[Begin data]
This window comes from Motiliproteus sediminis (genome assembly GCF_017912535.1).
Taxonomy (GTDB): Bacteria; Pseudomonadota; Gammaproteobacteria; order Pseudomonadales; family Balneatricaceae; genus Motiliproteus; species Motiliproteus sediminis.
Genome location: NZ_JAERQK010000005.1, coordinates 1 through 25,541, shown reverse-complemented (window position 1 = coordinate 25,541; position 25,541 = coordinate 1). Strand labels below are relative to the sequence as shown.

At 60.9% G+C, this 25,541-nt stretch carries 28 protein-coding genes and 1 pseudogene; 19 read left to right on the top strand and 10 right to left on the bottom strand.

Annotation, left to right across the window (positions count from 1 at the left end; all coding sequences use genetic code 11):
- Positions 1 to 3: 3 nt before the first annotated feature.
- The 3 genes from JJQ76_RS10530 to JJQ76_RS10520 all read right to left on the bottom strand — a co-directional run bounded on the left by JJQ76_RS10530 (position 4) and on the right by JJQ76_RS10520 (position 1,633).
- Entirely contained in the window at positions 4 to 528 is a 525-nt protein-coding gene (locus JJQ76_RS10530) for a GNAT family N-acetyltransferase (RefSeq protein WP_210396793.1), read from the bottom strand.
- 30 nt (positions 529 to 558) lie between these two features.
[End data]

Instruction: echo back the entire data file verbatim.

This window comes from Motiliproteus sediminis (genome assembly GCF_017912535.1).
Taxonomy (GTDB): Bacteria; Pseudomonadota; Gammaproteobacteria; order Pseudomonadales; family Balneatricaceae; genus Motiliproteus; species Motiliproteus sediminis.
Genome location: NZ_JAERQK010000005.1, coordinates 1 through 25,541, shown reverse-complemented (window position 1 = coordinate 25,541; position 25,541 = coordinate 1). Strand labels below are relative to the sequence as shown.

At 60.9% G+C, this 25,541-nt stretch carries 28 protein-coding genes and 1 pseudogene; 19 read left to right on the top strand and 10 right to left on the bottom strand.

Annotation, left to right across the window (positions count from 1 at the left end; all coding sequences use genetic code 11):
- Positions 1 to 3: 3 nt before the first annotated feature.
- The 3 genes from JJQ76_RS10530 to JJQ76_RS10520 all read right to left on the bottom strand — a co-directional run bounded on the left by JJQ76_RS10530 (position 4) and on the right by JJQ76_RS10520 (position 1,633).
- Entirely contained in the window at positions 4 to 528 is a 525-nt protein-coding gene (locus JJQ76_RS10530) for a GNAT family N-acetyltransferase (RefSeq protein WP_210396793.1), read from the bottom strand.
- 30 nt (positions 529 to 558) lie between these two features.